Paper No. 12-2
Presentation Time: 8:30 AM-5:00 PM
THE POINT LAKE OUTCROP, GALE CRATER, MARS: SANDSTONE OR (LESS LIKELY) LAVA FLOW?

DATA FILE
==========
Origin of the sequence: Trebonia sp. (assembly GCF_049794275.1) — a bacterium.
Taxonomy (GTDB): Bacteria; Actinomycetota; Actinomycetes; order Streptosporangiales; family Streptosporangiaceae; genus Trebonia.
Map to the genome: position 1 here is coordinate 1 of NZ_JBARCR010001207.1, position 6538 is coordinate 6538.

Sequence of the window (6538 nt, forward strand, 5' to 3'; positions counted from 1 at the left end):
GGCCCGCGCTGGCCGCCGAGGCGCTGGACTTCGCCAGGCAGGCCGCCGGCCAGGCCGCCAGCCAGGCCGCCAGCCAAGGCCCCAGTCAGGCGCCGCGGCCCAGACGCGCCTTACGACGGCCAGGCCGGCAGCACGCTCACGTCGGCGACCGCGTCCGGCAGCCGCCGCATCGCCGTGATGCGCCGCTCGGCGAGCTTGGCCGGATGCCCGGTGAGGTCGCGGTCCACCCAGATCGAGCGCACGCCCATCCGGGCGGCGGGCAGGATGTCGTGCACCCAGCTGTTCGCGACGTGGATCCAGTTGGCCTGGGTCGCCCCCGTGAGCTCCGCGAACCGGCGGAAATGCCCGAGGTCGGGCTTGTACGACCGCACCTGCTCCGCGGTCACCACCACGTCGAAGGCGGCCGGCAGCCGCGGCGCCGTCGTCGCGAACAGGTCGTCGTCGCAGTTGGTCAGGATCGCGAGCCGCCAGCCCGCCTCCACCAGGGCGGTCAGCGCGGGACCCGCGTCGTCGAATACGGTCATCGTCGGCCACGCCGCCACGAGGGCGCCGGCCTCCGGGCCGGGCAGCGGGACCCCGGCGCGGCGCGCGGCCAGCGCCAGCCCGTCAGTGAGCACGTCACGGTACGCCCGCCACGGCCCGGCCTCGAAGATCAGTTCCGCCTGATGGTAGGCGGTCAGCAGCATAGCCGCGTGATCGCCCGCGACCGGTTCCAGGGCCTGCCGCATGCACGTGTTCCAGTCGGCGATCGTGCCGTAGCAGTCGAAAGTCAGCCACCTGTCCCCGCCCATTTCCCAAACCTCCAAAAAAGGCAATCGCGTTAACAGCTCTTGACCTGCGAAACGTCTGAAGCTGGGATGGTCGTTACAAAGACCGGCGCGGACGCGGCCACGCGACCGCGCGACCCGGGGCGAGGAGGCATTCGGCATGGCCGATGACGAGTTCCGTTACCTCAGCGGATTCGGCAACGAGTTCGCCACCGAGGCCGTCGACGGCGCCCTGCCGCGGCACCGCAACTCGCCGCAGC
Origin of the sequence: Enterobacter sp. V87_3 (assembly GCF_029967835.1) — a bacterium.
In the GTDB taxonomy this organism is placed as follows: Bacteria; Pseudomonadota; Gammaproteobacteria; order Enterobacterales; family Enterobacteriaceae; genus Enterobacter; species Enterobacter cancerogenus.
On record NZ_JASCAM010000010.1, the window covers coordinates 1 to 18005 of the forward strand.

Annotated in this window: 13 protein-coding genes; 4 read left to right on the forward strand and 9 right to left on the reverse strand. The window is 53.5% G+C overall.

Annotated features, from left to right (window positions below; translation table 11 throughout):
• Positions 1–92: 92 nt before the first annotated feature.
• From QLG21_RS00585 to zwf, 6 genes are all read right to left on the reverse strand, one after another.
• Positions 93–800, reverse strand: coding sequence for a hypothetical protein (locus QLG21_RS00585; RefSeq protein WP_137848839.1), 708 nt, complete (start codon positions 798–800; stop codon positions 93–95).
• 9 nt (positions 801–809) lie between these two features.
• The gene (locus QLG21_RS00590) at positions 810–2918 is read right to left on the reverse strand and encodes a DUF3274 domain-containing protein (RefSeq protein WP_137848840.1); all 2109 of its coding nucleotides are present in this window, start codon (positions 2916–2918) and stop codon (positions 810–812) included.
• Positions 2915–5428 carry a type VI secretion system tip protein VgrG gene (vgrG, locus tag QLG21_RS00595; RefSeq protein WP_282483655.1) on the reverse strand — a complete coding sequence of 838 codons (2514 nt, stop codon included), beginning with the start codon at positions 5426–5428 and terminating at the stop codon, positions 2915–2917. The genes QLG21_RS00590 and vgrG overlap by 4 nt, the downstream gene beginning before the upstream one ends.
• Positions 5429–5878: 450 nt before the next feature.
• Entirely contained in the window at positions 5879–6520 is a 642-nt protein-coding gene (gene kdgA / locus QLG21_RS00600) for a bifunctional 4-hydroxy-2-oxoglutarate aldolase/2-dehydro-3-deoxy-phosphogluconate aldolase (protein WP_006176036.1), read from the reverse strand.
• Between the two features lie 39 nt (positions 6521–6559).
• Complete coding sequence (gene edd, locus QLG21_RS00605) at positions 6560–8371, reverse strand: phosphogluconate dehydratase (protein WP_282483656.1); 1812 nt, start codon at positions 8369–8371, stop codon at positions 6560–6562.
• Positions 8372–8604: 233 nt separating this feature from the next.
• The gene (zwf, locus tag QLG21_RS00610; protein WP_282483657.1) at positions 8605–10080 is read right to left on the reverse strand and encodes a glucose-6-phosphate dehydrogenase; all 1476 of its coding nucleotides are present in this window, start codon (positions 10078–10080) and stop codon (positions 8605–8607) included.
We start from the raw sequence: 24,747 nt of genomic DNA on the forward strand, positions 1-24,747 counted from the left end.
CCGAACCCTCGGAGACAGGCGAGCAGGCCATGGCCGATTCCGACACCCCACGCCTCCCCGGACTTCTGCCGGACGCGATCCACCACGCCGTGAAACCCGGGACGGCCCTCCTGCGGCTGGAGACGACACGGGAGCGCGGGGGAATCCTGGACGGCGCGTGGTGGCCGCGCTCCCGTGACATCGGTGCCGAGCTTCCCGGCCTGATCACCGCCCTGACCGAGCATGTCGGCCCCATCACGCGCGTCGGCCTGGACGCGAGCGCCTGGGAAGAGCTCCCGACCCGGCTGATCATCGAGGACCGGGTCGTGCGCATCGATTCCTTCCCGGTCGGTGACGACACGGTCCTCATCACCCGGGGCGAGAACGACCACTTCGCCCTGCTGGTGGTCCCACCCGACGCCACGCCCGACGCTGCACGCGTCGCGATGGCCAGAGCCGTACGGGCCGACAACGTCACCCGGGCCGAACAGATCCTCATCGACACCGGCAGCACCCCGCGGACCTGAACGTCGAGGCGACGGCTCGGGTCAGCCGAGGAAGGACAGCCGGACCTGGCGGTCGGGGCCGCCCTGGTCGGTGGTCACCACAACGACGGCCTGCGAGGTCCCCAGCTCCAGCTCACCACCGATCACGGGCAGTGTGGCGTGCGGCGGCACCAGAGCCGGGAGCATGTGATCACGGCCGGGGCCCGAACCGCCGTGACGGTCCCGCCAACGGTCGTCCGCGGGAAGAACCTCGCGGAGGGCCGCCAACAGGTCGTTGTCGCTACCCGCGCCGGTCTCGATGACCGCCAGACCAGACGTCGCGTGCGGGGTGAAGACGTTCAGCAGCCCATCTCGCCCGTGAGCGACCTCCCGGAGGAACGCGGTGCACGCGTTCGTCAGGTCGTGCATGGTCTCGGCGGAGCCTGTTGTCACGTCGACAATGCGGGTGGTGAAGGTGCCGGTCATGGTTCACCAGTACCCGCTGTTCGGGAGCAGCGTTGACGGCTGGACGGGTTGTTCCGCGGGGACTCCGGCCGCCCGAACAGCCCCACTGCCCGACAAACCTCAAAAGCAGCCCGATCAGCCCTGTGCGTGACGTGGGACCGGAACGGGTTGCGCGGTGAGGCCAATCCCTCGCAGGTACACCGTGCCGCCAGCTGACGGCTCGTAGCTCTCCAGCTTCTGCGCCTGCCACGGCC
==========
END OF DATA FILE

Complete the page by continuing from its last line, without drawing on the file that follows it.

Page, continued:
The Point Lake outcrop within the Glenelg member of the Yellowknife Bay Formation (YKB; Gale Crater, Mars) was visited by the Curiosity Rover in November 2012 and June 2013. Point Lake is interesting because despite being examined from a few cm to a few m to a few hundred km (i.e., in HiRISE satellite data), its exact lithology was (and perhaps still is) uncertain. Point Lake is dark-toned and forms an erosionally-resistant surface and ~0.5 m-high scarp. Its base is conformable and possibly gradational to the underlying Gillespie sandstone. Exposed upper surfaces have been eroded by the wind into linearly-sculpted ridges and grooves. Point Lake is notable for a high proportion of circular to oval voids 2-3 cm across that vary from simple and rounded to ragged and convoluted. The larger voids have raised margins and some also contain dark grey opalescent particles that occupy 20-50% of the voids. Many of these particles have subhedral shapes and contain voids themselves. Between the voids the matrix surface has rounded bumps and indentations that are 0.05-0.1 mm across, as well as rare subangular particles 0.2-0.4 mm across. Only a few particles were resolvable in MAHLI images, ranging from 0.7-1.6 mm across. A few of these larger particles also have a dark grey opalescent texture, but in general there is little color contrast between them and the finer matrix. ChemCam data indicate that compared to other rocks in the YKB formation, Point Lake contains higher K, Na, Si, and Al, and lower Mg. Except for the K and Mg values, the composition of Point Lake lies on a compositional trend that includes the mudstone at the base of the formation. APXS data are similar and show that Fe, Ni, and Zn are also lower than other YKB rocks. The most likely interpretation is that Point Lake is a void-rich coarse-grained sandstone; its composition differs little from overlying and underlying sedimentary rocks, and the voids may or may not be unusual, depending on how they formed. Since leaving Point Lake, Curiosity encountered a few outcrops elsewhere that are similarly dark-colored with little color or erosional contrast between grains and matrix, but which can more definitively be identified as sandstones. After (but only after) discovering these other outcrops, the interpretation of Point Lake as a vesicular porphyritic lava flow, became much less likely.